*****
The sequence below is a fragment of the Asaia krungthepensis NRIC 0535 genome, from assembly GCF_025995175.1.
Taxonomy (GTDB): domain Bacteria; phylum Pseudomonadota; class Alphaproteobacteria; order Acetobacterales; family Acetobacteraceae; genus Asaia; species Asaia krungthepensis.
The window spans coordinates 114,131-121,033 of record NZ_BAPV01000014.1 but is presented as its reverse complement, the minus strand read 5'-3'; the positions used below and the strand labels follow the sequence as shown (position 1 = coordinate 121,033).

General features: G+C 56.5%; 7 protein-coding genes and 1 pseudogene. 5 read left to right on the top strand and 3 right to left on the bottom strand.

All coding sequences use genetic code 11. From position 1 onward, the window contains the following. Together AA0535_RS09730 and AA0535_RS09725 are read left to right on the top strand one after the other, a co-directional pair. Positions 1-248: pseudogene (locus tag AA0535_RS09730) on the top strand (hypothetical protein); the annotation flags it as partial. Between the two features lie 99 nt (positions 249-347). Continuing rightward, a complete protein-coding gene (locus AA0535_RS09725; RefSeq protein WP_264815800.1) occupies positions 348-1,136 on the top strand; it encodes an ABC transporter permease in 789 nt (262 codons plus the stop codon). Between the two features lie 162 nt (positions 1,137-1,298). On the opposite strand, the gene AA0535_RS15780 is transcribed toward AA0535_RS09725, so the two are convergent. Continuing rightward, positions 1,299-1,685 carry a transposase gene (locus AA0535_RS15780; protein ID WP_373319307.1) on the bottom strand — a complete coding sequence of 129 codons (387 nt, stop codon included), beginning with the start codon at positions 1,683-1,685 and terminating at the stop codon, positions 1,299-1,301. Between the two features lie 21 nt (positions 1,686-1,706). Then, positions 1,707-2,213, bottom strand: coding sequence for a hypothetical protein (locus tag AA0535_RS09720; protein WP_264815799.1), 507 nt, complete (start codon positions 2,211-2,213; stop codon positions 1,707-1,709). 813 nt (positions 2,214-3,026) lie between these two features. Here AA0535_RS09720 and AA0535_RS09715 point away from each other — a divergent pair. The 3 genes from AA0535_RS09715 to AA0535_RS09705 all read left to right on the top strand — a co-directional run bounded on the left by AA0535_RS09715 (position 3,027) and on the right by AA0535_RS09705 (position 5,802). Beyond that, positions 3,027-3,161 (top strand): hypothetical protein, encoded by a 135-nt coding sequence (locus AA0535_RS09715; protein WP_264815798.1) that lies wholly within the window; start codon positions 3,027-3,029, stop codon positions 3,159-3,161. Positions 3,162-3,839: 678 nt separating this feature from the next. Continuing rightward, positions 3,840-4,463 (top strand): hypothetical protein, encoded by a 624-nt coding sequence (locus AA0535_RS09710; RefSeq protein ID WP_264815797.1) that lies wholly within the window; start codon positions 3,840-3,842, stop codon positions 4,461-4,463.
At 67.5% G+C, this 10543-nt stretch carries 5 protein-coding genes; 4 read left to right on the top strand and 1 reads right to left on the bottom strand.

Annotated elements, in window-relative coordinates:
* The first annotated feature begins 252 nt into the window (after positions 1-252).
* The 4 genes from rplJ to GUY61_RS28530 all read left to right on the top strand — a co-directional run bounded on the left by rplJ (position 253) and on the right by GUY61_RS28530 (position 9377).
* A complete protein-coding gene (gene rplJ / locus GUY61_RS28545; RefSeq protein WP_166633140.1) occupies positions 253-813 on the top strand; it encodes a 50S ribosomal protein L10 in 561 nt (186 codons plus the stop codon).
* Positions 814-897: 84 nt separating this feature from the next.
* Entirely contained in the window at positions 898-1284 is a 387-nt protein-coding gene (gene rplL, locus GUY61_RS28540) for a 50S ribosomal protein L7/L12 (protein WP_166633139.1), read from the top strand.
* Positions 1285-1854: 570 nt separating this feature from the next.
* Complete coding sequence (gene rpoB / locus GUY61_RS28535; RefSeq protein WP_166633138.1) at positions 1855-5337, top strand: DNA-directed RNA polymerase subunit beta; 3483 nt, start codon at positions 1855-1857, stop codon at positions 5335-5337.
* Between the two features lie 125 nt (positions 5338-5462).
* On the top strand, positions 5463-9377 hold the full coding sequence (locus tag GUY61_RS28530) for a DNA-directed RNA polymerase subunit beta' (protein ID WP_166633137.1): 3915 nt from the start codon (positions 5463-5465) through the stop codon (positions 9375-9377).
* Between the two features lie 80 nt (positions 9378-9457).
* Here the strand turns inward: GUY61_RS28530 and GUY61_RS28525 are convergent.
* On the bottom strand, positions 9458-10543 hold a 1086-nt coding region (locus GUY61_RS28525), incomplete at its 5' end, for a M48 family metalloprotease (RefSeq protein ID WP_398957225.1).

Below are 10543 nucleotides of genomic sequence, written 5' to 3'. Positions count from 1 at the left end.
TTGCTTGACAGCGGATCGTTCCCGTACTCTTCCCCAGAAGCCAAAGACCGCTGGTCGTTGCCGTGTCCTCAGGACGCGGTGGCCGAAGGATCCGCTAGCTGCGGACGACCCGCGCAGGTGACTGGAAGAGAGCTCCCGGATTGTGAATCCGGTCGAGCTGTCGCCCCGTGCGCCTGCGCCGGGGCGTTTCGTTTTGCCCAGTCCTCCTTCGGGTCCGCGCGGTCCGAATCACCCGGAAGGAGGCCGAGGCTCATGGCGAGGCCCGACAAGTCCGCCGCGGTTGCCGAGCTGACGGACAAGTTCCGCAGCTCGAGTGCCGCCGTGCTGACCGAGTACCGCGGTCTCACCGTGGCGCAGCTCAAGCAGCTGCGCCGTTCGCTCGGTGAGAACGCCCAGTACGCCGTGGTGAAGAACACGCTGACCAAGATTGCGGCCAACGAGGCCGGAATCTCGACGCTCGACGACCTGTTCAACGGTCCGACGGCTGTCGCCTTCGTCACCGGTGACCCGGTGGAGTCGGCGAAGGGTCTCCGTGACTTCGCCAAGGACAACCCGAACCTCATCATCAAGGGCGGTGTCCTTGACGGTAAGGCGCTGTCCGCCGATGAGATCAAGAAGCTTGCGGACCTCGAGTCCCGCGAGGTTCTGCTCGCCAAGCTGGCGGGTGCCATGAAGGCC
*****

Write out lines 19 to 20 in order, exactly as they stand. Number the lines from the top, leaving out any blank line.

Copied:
* On the bottom strand, positions 9458-10543 hold a 1086-nt coding region (locus GUY61_RS28525), incomplete at its 5' end, for a M48 family metalloprotease (RefSeq protein ID WP_398957225.1).

Below are 10543 nucleotides of genomic sequence, written 5' to 3'. Positions count from 1 at the left end.